I visited your website and then your business that deals with developing and hosting RonR. Very impressive! Thanks for responding to my question.
My basic plan is to develop 'clusters' of websites. As a fictious example lets take a website for everyone that has birthdays in the month of March. There is a main website called www.MarchBirthdays.com but then also 30 others such as www.March_01_Birthday.com and so on.
My objective is to run 30 websites that use the same Ruby logic, but when a user accesses www.March_01_Birthday.com, they see a 'common RonR application' running, but the forums, wiki, Digg, articles, books, etc. gain their data from data elements in the database that are sub-tables of the (I call it project) highest level table. Now, If I haven't confused you too much here's how it plays out.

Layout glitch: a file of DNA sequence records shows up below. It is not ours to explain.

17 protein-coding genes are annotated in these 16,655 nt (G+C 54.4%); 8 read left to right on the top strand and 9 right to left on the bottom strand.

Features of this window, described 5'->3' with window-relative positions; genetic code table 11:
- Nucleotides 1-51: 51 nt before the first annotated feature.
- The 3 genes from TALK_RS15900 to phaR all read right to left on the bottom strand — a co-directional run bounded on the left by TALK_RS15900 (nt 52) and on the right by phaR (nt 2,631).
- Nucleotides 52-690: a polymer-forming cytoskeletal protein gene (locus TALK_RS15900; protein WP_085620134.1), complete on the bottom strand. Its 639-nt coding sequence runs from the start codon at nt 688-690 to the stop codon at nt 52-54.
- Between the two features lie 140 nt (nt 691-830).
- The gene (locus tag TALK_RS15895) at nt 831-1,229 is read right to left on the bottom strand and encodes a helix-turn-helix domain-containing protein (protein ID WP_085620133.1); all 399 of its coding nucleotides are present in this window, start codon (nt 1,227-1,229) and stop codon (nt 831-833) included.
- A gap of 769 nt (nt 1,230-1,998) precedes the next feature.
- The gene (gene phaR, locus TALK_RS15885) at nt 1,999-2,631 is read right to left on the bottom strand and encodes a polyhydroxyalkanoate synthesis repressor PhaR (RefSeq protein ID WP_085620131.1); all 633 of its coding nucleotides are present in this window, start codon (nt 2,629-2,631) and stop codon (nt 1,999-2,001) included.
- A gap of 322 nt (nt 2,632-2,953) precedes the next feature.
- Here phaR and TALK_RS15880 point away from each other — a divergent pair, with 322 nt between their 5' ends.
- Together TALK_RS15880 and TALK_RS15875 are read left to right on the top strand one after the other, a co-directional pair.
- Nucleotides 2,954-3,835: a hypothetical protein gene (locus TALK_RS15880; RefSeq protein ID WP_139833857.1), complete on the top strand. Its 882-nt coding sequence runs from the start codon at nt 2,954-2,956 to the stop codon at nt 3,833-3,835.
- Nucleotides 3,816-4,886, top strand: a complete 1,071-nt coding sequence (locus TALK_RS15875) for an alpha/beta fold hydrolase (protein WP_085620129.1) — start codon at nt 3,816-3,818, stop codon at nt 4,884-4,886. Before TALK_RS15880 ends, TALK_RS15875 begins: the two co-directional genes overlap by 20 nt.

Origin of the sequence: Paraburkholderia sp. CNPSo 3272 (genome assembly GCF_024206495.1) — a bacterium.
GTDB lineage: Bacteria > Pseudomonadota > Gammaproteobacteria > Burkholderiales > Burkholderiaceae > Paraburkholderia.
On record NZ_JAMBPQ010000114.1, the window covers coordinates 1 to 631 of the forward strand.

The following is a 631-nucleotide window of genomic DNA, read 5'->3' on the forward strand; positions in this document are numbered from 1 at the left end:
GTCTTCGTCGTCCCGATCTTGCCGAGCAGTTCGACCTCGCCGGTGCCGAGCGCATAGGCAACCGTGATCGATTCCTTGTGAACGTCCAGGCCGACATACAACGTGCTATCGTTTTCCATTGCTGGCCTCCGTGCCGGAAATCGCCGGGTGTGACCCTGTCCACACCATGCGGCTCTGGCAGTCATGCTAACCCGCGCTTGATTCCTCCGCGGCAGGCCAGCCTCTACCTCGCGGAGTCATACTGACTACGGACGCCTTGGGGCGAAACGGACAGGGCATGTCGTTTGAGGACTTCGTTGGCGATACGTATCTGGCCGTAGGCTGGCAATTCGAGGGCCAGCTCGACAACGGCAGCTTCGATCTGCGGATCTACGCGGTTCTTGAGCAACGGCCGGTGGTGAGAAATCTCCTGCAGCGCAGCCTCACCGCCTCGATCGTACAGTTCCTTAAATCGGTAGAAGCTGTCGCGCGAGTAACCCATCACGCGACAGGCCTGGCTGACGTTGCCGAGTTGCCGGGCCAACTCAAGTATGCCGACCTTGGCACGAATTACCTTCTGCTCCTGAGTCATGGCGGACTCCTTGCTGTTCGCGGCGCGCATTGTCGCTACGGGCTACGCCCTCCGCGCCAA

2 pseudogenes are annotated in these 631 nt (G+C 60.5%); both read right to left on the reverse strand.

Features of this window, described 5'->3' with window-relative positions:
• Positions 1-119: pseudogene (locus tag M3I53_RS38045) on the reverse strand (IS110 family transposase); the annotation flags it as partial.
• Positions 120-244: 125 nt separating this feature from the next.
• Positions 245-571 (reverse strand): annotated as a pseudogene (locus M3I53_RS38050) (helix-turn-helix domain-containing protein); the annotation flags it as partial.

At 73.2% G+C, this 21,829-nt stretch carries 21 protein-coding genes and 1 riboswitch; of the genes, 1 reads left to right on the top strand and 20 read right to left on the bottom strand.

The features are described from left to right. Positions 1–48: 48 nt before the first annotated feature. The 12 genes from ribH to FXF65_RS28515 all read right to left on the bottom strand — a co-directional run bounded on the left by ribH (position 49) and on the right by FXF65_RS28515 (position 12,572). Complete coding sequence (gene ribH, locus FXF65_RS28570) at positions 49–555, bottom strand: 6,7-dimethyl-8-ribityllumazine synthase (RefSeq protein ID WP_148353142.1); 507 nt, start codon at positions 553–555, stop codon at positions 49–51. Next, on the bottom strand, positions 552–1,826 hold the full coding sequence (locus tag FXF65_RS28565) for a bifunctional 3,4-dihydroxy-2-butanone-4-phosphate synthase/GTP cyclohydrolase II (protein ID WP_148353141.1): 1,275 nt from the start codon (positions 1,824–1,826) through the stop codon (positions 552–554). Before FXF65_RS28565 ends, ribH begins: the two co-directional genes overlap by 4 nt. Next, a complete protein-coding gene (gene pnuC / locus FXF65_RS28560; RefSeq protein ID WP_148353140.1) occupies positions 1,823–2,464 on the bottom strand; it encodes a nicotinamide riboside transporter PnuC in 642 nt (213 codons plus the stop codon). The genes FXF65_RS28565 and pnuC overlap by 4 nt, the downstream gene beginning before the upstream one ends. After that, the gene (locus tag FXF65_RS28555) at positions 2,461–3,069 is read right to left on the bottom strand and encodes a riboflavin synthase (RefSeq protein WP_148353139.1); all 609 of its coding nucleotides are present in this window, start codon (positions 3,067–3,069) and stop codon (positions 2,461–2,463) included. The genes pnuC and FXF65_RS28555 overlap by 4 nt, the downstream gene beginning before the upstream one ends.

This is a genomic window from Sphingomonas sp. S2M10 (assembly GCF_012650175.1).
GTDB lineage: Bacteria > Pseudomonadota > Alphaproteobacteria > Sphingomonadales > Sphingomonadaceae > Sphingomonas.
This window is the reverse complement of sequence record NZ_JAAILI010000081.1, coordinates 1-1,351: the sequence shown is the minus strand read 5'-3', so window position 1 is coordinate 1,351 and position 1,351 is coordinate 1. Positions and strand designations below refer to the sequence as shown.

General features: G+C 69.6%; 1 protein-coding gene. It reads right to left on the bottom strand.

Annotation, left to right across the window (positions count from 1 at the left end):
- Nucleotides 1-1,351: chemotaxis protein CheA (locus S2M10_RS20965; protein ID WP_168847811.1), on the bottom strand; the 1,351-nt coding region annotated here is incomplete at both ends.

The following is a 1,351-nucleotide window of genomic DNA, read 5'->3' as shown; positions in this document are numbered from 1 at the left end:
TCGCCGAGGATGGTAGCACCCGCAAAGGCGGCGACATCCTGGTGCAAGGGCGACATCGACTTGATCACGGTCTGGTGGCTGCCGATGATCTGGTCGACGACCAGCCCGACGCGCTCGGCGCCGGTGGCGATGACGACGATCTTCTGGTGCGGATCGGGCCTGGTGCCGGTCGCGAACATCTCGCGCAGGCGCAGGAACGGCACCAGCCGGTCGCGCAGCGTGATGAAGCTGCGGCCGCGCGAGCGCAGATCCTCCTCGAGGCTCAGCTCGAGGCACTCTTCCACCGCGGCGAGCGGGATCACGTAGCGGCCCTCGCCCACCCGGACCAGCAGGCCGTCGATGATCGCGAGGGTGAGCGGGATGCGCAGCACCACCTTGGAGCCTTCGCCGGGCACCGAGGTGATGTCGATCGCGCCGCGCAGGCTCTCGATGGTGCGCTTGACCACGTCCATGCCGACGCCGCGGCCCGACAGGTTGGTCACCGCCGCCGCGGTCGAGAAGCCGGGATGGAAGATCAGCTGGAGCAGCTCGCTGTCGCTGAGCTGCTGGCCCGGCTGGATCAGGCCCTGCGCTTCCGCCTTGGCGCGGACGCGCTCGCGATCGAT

There is a main RonR program sitting in the www.MarchBirthdays.com/public folder that receives requests through the Apache VHost from user either the traditional request of "http:\\www.March_01_Birthday.com" or for those that are active in their particular website who've saved the link "Project\controller\action\keyvalue". This program is like a 'quarterback' as he reads the incoming requests, and calls the plays. The 'project' is an integer key that's part of a record that holds fields like 'program', 'program name', 'program location'. In the two types of http requests shown above, it deciphers the project integer and then calls the application program through the project_id. The project_id record then provides the logic of what program - database combo to call.
The long and short of this is that my "Hope" is to use a strategy like this INSTEAD of 30+ distinct domains, without having to write and install many (almost) identical (save for data) applications on a server.